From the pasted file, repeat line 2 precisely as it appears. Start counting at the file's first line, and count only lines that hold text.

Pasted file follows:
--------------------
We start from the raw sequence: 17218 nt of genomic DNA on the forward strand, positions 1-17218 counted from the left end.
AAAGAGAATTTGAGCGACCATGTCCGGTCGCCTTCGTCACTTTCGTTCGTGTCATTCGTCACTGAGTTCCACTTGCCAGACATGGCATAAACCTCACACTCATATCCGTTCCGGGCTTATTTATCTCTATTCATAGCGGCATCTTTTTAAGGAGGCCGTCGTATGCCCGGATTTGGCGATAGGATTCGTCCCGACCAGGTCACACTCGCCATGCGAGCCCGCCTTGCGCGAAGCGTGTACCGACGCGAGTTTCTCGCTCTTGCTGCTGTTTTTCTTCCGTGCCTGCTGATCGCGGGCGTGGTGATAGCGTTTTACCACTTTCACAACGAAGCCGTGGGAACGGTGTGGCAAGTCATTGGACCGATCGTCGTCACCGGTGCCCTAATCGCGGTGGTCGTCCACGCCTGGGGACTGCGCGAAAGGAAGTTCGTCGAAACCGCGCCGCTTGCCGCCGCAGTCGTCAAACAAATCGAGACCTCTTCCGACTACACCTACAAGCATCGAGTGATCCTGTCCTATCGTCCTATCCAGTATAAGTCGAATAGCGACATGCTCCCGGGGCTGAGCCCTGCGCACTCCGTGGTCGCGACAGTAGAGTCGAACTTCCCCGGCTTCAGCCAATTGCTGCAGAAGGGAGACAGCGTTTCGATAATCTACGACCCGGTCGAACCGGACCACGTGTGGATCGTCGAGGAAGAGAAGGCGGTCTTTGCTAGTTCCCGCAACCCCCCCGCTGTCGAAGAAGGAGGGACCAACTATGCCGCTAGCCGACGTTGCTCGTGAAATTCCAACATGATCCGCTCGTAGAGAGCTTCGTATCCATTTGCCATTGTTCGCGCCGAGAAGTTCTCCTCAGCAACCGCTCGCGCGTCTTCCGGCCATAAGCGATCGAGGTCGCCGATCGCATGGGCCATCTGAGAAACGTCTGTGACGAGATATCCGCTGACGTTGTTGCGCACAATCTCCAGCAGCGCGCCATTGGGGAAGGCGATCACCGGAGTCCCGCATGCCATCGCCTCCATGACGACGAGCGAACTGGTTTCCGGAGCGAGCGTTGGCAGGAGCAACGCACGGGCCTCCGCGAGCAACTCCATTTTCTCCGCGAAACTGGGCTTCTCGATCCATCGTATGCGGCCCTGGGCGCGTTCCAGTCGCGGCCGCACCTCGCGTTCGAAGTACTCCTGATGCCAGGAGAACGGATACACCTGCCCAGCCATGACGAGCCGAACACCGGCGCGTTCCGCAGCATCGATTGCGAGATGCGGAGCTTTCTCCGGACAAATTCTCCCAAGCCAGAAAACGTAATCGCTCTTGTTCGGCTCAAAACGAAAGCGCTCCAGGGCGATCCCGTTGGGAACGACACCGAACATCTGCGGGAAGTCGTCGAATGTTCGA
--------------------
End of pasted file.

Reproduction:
AAAGAGAATTTGAGCGACCATGTCCGGTCGCCTTCGTCACTTTCGTTCGTGTCATTCGTCACTGAGTTCCACTTGCCAGACATGGCATAAACCTCACACTCATATCCGTTCCGGGCTTATTTATCTCTATTCATAGCGGCATCTTTTTAAGGAGGCCGTCGTATGCCCGGATTTGGCGATAGGATTCGTCCCGACCAGGTCACACTCGCCATGCGAGCCCGCCTTGCGCGAAGCGTGTACCGACGCGAGTTTCTCGCTCTTGCTGCTGTTTTTCTTCCGTGCCTGCTGATCGCGGGCGTGGTGATAGCGTTTTACCACTTTCACAACGAAGCCGTGGGAACGGTGTGGCAAGTCATTGGACCGATCGTCGTCACCGGTGCCCTAATCGCGGTGGTCGTCCACGCCTGGGGACTGCGCGAAAGGAAGTTCGTCGAAACCGCGCCGCTTGCCGCCGCAGTCGTCAAACAAATCGAGACCTCTTCCGACTACACCTACAAGCATCGAGTGATCCTGTCCTATCGTCCTATCCAGTATAAGTCGAATAGCGACATGCTCCCGGGGCTGAGCCCTGCGCACTCCGTGGTCGCGACAGTAGAGTCGAACTTCCCCGGCTTCAGCCAATTGCTGCAGAAGGGAGACAGCGTTTCGATAATCTACGACCCGGTCGAACCGGACCACGTGTGGATCGTCGAGGAAGAGAAGGCGGTCTTTGCTAGTTCCCGCAACCCCCCCGCTGTCGAAGAAGGAGGGACCAACTATGCCGCTAGCCGACGTTGCTCGTGAAATTCCAACATGATCCGCTCGTAGAGAGCTTCGTATCCATTTGCCATTGTTCGCGCCGAGAAGTTCTCCTCAGCAACCGCTCGCGCGTCTTCCGGCCATAAGCGATCGAGGTCGCCGATCGCATGGGCCATCTGAGAAACGTCTGTGACGAGATATCCGCTGACGTTGTTGCGCACAATCTCCAGCAGCGCGCCATTGGGGAAGGCGATCACCGGAGTCCCGCATGCCATCGCCTCCATGACGACGAGCGAACTGGTTTCCGGAGCGAGCGTTGGCAGGAGCAACGCACGGGCCTCCGCGAGCAACTCCATTTTCTCCGCGAAACTGGGCTTCTCGATCCATCGTATGCGGCCCTGGGCGCGTTCCAGTCGCGGCCGCACCTCGCGTTCGAAGTACTCCTGATGCCAGGAGAACGGATACACCTGCCCAGCCATGACGAGCCGAACACCGGCGCGTTCCGCAGCATCGATTGCGAGATGCGGAGCTTTCTCCGGACAAATTCTCCCAAGCCAGAAAACGTAATCGCTCTTGTTCGGCTCAAAACGAAAGCGCTCCAGGGCGATCCCGTTGGGAACGACACCGAACATCTGCGGGAAGTCGTCGAATGTTCGA